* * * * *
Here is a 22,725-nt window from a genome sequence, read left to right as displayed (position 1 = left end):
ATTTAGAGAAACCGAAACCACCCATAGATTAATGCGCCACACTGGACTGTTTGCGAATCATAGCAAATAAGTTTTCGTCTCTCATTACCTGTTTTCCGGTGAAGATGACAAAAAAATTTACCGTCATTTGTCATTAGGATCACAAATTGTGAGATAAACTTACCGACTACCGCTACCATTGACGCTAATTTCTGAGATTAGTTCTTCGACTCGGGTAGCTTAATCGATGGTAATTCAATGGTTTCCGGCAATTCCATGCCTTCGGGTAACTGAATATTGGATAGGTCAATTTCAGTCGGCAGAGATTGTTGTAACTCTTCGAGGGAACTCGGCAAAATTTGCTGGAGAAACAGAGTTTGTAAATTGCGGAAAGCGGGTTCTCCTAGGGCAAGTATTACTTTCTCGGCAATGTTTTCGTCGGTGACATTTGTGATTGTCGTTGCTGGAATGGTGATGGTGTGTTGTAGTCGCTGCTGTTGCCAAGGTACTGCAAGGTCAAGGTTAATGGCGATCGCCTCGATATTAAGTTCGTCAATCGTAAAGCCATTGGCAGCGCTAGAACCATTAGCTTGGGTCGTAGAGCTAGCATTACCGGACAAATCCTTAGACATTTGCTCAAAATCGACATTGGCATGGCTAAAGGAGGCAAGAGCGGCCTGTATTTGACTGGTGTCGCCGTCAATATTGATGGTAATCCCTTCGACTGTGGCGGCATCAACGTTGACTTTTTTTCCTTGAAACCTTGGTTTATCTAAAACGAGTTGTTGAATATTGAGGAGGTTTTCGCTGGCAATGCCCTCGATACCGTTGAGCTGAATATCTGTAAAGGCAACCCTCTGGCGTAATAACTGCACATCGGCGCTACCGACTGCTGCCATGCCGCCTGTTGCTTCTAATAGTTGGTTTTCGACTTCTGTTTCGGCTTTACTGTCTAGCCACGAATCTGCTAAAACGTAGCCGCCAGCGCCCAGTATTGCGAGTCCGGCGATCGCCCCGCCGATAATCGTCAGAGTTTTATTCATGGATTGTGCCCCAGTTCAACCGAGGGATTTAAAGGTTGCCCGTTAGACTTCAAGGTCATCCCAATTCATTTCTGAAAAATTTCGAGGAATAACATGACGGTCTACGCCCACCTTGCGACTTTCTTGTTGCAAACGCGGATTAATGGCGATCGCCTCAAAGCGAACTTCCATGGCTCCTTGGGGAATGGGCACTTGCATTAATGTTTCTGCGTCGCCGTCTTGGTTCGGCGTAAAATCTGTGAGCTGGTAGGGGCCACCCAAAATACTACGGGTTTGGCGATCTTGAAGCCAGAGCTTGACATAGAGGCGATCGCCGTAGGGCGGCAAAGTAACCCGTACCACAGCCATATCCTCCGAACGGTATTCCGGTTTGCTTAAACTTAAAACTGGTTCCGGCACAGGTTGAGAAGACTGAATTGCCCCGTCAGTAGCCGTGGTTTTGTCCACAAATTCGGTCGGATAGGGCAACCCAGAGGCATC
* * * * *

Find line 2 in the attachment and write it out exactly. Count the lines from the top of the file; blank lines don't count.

ATTTAGAGAAACCGAAACCACCCATAGATTAATGCGCCACACTGGACTGTTTGCGAATCATAGCAAATAAGTTTTCGTCTCTCATTACCTGTTTTCCGGTGAAGATGACAAAAAAATTTACCGTCATTTGTCATTAGGATCACAAATTGTGAGATAAACTTACCGACTACCGCTACCATTGACGCTAATTTCTGAGATTAGTTCTTCGACTCGGGTAGCTTAATCGATGGTAATTCAATGGTTTCCGGCAATTCCATGCCTTCGGGTAACTGAATATTGGATAGGTCAATTTCAGTCGGCAGAGATTGTTGTAACTCTTCGAGGGAACTCGGCAAAATTTGCTGGAGAAACAGAGTTTGTAAATTGCGGAAAGCGGGTTCTCCTAGGGCAAGTATTACTTTCTCGGCAATGTTTTCGTCGGTGACATTTGTGATTGTCGTTGCTGGAATGGTGATGGTGTGTTGTAGTCGCTGCTGTTGCCAAGGTACTGCAAGGTCAAGGTTAATGGCGATCGCCTCGATATTAAGTTCGTCAATCGTAAAGCCATTGGCAGCGCTAGAACCATTAGCTTGGGTCGTAGAGCTAGCATTACCGGACAAATCCTTAGACATTTGCTCAAAATCGACATTGGCATGGCTAAAGGAGGCAAGAGCGGCCTGTATTTGACTGGTGTCGCCGTCAATATTGATGGTAATCCCTTCGACTGTGGCGGCATCAACGTTGACTTTTTTTCCTTGAAACCTTGGTTTATCTAAAACGAGTTGTTGAATATTGAGGAGGTTTTCGCTGGCAATGCCCTCGATACCGTTGAGCTGAATATCTGTAAAGGCAACCCTCTGGCGTAATAACTGCACATCGGCGCTACCGACTGCTGCCATGCCGCCTGTTGCTTCTAATAGTTGGTTTTCGACTTCTGTTTCGGCTTTACTGTCTAGCCACGAATCTGCTAAAACGTAGCCGCCAGCGCCCAGTATTGCGAGTCCGGCGATCGCCCCGCCGATAATCGTCAGAGTTTTATTCATGGATTGTGCCCCAGTTCAACCGAGGGATTTAAAGGTTGCCCGTTAGACTTCAAGGTCATCCCAATTCATTTCTGAAAAATTTCGAGGAATAACATGACGGTCTACGCCCACCTTGCGACTTTCTTGTTGCAAACGCGGATTAATGGCGATCGCCTCAAAGCGAACTTCCATGGCTCCTTGGGGAATGGGCACTTGCATTAATGTTTCTGCGTCGCCGTCTTGGTTCGGCGTAAAATCTGTGAGCTGGTAGGGGCCACCCAAAATACTACGGGTTTGGCGATCTTGAAGCCAGAGCTTGACATAGAGGCGATCGCCGTAGGGCGGCAAAGTAACCCGTACCACAGCCATATCCTCCGAACGGTATTCCGGTTTGCTTAAACTTAAAACTGGTTCCGGCACAGGTTGAGAAGACTGAATTGCCCCGTCAGTAGCCGTGGTTTTGTCCACAAATTCGGTCGGATAGGGCAACCCAGAGGCATC